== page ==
Don’t try this at home: Desserts on ice

cilantro granita topped with blueberry sorbet

Don’t you hate it when cookbooks, magazines and blogs have lovely pictures of food that you can’t make at home? I assure you, not everything I make is pretty or delicious. I only reserve the best recipes for this blog, but now I’ll take you into my mishaps through this new column: Don’t try this at home. I won’t post the recipes in the recipe index because they’re so bad, but sometimes you can learn as much from your mistakes as your successes.

A while back, I received a free sample of True Blue blueberry juice. The name implied that it’s 100% pure blueberry juice. It was a great concept and tasted like real berries, but it was made from blueberry and grape juice concentrates, plus added sugar. It might as well been called “reconstituted blueberry-blended cocktail.” The selling point was also the antioxidants, but you have to drink two cups of juice (220 calories) to get the same amount of antioxidants as 1/2 cup of blueberries. No thanks. I’d rather eat a pint of blueberries for the same amount of calories and get the extra fiber. And if I’m thirsty, I’ll just drink water.

Hoping to rid myself of 32 pounds of juice (aren’t you proud that I carried it all to my door?), I boiled down several cups into a concentrated syrup. I wanted to see if it was possible to make sorbet only out of fruit juice. Since sorbets are 25-30% sugar by weight*, and the juice only had 12% sugar, I reduced it over several hours. Then I added a little lime juice to brighten up the flavors. After I froze everything, an unappetizing syrup leached out from the sorbet. It was a tell-tale sign that it had too much sugar. Either my calculations were wrong, or the liquid kept evaporating as it cooled. Also, the sorbet didn’t taste like blueberries anymore. It was astringent and drying, like grape juice. So no, you can’t make sorbet only out of fruit juice, for reasons that I’ll get into later.

While the sorbet sat in my freezer (who wants to eat sticky, fast-melting sorbet?), I made another frozen dessert from Florence Fabricant’s shiso granita recipe in the New York Times. I substituted one bunch of leftover cilantro, since it’s a close cousin of shiso. After I froze it, it looked as appetizing as wheatgrass juice. It tasted like Mexican salsa gone bad. Plus, it wasn’t sweet enough.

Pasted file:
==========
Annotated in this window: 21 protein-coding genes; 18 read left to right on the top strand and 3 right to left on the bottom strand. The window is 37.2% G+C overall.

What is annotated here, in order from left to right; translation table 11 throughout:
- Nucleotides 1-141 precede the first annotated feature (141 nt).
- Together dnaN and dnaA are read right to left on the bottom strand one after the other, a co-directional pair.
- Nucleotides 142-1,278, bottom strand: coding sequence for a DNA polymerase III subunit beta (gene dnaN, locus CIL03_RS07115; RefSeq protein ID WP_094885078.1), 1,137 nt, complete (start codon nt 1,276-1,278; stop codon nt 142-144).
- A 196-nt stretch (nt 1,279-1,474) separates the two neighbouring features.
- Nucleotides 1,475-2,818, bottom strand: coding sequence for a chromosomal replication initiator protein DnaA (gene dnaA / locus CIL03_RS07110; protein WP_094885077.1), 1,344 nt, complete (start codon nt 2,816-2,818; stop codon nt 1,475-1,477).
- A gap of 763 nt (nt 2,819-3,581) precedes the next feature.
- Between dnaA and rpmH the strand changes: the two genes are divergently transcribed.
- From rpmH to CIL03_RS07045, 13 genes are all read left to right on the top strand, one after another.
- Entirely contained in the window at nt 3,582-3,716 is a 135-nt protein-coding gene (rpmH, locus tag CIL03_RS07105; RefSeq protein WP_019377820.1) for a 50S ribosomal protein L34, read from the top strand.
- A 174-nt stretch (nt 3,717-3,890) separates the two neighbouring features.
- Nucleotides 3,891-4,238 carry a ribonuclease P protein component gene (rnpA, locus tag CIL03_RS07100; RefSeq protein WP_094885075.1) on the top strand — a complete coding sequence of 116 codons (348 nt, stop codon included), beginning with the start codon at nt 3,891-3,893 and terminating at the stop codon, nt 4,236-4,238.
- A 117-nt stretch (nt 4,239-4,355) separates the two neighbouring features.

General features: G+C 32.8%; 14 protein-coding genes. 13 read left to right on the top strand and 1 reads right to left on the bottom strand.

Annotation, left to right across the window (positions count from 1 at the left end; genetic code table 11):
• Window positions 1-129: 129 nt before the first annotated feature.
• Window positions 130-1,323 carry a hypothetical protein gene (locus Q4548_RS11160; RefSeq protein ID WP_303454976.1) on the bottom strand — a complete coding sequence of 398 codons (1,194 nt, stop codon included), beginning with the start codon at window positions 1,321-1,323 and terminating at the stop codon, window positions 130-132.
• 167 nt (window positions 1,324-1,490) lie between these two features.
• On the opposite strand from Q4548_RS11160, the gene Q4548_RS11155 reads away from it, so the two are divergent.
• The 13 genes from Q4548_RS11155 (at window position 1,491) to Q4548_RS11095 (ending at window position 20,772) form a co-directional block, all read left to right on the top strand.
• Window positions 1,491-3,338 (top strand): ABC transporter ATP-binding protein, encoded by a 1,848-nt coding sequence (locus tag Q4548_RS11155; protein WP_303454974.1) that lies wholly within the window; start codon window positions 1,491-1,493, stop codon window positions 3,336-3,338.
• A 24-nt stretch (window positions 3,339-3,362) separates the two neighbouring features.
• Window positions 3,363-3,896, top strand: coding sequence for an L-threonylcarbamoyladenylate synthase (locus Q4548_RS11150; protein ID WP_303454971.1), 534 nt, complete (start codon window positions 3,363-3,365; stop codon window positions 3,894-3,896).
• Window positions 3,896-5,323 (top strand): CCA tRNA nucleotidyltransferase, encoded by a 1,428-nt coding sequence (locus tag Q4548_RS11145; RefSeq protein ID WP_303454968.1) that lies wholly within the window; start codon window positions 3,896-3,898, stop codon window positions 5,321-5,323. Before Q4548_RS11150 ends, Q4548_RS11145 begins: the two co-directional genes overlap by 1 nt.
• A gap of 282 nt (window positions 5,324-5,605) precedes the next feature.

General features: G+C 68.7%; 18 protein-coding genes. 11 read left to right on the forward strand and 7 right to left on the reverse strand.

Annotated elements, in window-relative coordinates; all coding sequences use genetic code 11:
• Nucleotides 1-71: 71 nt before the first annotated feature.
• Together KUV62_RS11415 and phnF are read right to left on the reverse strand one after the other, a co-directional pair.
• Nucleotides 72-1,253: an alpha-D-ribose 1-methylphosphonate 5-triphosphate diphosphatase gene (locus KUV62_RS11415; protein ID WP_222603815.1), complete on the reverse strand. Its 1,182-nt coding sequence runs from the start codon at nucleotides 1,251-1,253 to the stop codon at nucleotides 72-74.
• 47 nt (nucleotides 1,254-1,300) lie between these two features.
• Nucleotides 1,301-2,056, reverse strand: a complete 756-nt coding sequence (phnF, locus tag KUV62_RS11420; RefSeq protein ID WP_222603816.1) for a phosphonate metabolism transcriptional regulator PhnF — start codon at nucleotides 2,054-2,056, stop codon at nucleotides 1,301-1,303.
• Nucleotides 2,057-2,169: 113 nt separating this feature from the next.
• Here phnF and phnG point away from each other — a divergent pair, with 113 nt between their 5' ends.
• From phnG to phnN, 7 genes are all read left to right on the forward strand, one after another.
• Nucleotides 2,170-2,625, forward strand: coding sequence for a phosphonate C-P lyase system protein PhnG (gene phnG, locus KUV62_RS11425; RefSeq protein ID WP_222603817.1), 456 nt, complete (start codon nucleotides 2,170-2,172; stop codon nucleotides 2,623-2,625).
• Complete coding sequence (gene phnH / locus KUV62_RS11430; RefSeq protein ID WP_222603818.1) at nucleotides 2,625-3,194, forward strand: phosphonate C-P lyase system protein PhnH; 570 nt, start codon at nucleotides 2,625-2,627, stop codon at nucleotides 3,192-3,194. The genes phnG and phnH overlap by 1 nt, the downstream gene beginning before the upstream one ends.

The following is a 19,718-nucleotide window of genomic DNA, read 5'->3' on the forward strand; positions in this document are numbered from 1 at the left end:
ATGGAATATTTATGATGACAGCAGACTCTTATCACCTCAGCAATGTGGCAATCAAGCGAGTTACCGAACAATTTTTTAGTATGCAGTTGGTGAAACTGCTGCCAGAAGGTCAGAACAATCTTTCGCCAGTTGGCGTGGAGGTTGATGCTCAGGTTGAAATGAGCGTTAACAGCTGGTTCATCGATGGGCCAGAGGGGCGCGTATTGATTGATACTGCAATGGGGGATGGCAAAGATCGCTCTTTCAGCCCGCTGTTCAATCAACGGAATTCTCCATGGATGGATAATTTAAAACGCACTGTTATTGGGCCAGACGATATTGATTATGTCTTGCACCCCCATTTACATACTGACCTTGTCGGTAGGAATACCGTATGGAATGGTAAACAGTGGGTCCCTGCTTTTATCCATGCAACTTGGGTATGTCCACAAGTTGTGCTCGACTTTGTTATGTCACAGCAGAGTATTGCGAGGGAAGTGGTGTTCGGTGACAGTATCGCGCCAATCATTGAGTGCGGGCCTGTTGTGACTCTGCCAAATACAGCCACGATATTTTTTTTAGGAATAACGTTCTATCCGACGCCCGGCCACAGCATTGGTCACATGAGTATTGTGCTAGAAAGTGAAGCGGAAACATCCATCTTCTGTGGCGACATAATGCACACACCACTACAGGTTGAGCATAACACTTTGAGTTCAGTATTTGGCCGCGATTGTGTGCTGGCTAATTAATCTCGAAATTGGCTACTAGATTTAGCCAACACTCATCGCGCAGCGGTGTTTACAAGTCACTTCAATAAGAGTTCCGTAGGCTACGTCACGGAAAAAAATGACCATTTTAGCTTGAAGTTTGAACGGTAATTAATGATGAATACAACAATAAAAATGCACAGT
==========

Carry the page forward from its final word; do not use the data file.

Here I had two desserts: one with too much sugar and one with too little. Voila, I combined them and made them semi-edible. I wouldn’t recommend that you do the same though.

Lessons learned:

  • Don’t put cilantro in dessert. Ever.
  • Don’t boil fruit juice for long periods of time. The delicate flavors will disappear, while the less desirable ones will get stronger.
  • If you want to make sorbet out of fruit juice, you need to add sugar rather than boil it to death.
  • Liquids evaporate as they cool. If you measure one cup of hot liquid and think, “Perfect! That’s the right amount!” you’ll have considerably less when you actually use it.

*Source: San Francisco Chronicle

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  1. sul3781 said,

    Great article! Thank you for doing this experiment, and I am proud of you for carrying 32 lbs of juice to your door- quite workout!

    September 13, 2007 at 12:05 am

  2. sabrina said,

    I think it looks so pretty! Also, cilantro is actually really nice with mango pudding, you should give it a try some day!

    October 4, 2007 at 6:13 pm

  3. Jessica "Su Good Eats" said,

    Sabrina, pictures can be deceiving. It tasted so bad that I’m reluctant to put cilantro in any dessert.

    October 4, 2007 at 7:31 pm

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